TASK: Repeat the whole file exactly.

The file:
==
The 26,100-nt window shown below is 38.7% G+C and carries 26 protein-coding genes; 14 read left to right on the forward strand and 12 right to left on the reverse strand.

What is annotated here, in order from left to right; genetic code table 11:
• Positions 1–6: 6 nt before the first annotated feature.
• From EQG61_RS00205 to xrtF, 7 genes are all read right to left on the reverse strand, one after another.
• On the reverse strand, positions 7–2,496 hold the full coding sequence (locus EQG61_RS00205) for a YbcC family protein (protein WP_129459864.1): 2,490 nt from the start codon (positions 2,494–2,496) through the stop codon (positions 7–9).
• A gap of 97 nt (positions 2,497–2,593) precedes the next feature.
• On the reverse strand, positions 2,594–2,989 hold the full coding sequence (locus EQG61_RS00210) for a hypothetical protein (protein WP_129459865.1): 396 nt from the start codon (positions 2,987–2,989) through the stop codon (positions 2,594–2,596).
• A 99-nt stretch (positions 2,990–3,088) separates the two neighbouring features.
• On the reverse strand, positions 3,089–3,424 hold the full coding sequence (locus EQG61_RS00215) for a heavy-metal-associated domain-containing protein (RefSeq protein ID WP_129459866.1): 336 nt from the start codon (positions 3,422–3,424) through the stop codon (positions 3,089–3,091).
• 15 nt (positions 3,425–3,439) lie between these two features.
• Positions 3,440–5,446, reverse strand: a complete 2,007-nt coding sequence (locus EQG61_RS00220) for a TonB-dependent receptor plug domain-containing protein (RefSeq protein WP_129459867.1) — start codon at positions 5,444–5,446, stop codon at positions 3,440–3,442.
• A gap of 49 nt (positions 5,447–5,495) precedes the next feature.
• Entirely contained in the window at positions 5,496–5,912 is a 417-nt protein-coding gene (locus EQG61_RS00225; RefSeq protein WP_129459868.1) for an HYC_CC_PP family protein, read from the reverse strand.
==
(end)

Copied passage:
The 26,100-nt window shown below is 38.7% G+C and carries 26 protein-coding genes; 14 read left to right on the forward strand and 12 right to left on the reverse strand.

What is annotated here, in order from left to right; genetic code table 11:
• Positions 1–6: 6 nt before the first annotated feature.
• From EQG61_RS00205 to xrtF, 7 genes are all read right to left on the reverse strand, one after another.
• On the reverse strand, positions 7–2,496 hold the full coding sequence (locus EQG61_RS00205) for a YbcC family protein (protein WP_129459864.1): 2,490 nt from the start codon (positions 2,494–2,496) through the stop codon (positions 7–9).
• A gap of 97 nt (positions 2,497–2,593) precedes the next feature.
• On the reverse strand, positions 2,594–2,989 hold the full coding sequence (locus EQG61_RS00210) for a hypothetical protein (protein WP_129459865.1): 396 nt from the start codon (positions 2,987–2,989) through the stop codon (positions 2,594–2,596).
• A 99-nt stretch (positions 2,990–3,088) separates the two neighbouring features.
• On the reverse strand, positions 3,089–3,424 hold the full coding sequence (locus EQG61_RS00215) for a heavy-metal-associated domain-containing protein (RefSeq protein ID WP_129459866.1): 336 nt from the start codon (positions 3,422–3,424) through the stop codon (positions 3,089–3,091).
• 15 nt (positions 3,425–3,439) lie between these two features.
• Positions 3,440–5,446, reverse strand: a complete 2,007-nt coding sequence (locus EQG61_RS00220) for a TonB-dependent receptor plug domain-containing protein (RefSeq protein WP_129459867.1) — start codon at positions 5,444–5,446, stop codon at positions 3,440–3,442.
• A gap of 49 nt (positions 5,447–5,495) precedes the next feature.
• Entirely contained in the window at positions 5,496–5,912 is a 417-nt protein-coding gene (locus EQG61_RS00225; RefSeq protein WP_129459868.1) for an HYC_CC_PP family protein, read from the reverse strand.